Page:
The eighth wonder of classical Indian dance
Indian dance critic Dr Sunil Kothari will conduct a lecture on Sattriya dance at Jnanaprava tomorrow
It all began in the 15th century, when the Brahmachari monks in the sattras, monasteries of Assam, performed Sattriya dance depicting mythological dramas in their silken attires as a daily practice and to mark special occasions.
It was only in the year 2000 that experts gave this dance form its deserved stature, calling it the eighth Indian classical dance form.
And, to shed light on this ‘lesser-known’ dance form, Dr Sunil Kothari will conduct a lecture, taking the audience through the origin of the dance form, as it trickled into the rituals of Guwahati’s urban celibate monks, and how it earned its recognition.
“In the past 10 years, Sattriya dance has become popular, with dancers performing on international stages such as Paris,” says Dr Kothari, who has done his PhD in Indian Classical in Dance Drama Traditions.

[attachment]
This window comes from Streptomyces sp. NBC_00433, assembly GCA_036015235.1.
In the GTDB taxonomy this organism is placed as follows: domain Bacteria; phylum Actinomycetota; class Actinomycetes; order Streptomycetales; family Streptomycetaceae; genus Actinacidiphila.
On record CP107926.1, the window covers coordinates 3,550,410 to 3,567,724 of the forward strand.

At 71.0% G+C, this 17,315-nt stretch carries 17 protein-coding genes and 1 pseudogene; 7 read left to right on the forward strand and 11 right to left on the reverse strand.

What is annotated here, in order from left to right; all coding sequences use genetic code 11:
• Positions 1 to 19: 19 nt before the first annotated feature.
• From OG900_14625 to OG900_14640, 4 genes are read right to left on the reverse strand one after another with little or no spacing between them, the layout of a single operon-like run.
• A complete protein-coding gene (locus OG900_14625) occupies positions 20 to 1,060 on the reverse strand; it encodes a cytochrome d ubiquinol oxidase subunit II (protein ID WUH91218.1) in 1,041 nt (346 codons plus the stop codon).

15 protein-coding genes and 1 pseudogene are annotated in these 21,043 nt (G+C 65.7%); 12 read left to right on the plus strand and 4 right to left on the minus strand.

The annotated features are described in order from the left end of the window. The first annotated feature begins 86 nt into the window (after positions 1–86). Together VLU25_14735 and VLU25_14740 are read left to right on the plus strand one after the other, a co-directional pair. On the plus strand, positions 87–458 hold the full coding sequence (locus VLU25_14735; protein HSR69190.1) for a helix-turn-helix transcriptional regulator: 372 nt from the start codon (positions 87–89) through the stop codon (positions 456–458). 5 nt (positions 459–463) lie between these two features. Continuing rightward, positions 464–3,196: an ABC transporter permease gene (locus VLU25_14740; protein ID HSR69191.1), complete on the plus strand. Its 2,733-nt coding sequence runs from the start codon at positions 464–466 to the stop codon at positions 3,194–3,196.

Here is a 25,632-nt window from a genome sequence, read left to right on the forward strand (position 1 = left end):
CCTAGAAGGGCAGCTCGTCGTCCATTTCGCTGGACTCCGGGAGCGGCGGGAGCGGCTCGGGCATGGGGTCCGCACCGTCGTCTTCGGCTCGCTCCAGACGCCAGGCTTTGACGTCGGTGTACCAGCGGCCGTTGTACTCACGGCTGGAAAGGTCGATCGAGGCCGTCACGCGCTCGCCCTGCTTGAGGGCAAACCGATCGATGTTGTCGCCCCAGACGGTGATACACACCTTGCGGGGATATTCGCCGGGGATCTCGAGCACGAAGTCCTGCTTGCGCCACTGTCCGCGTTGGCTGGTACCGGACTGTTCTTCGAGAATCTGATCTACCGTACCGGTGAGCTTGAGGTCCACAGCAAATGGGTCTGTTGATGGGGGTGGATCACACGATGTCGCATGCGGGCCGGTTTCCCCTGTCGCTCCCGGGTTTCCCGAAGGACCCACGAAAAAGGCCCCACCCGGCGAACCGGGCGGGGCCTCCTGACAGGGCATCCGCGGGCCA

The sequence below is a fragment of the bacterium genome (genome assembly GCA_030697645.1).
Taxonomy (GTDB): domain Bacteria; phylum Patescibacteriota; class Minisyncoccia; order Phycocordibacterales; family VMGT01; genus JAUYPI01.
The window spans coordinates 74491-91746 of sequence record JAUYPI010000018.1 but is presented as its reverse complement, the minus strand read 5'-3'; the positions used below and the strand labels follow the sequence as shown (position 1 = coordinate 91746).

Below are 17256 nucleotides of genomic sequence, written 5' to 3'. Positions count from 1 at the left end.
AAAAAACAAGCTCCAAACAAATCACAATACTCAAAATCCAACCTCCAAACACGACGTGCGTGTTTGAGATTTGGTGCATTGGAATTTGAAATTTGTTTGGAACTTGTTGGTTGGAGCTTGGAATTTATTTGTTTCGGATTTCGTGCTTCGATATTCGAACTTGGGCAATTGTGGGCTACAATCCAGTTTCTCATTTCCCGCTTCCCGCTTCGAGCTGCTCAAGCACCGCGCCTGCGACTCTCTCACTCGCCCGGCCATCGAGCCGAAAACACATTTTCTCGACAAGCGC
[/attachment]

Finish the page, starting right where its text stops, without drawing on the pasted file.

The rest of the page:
“The editor of Marg, Mulk Raj Anand, assigned me to Assam to cover Sattriya dance and its methods in my early days. It was at that time I could study the dance at length and recognise its importance. I will conduct the lecture along with Sattriya dancer Prateesha Suresh,” he adds.
“Five hundred years ago, in 1469, Sankaradev introduced the Sattriya nritya (dance) to bring equality among different religious communities in Assam. The state saw a rise in various beliefs, including tantricism and Buddhism. He wanted people to end the quarrels, and worship the Lord Krishna or Vishu and the Srimad Bhagwad Gita,” explains Dr Kothari, who will also be taking the audience through the steps to write a book on dance.
When: October 28, 6:30 pm
Where: Jnanapravaha, Queens Mansion, 3rd Floor, G Talwatkar Marg, Fort
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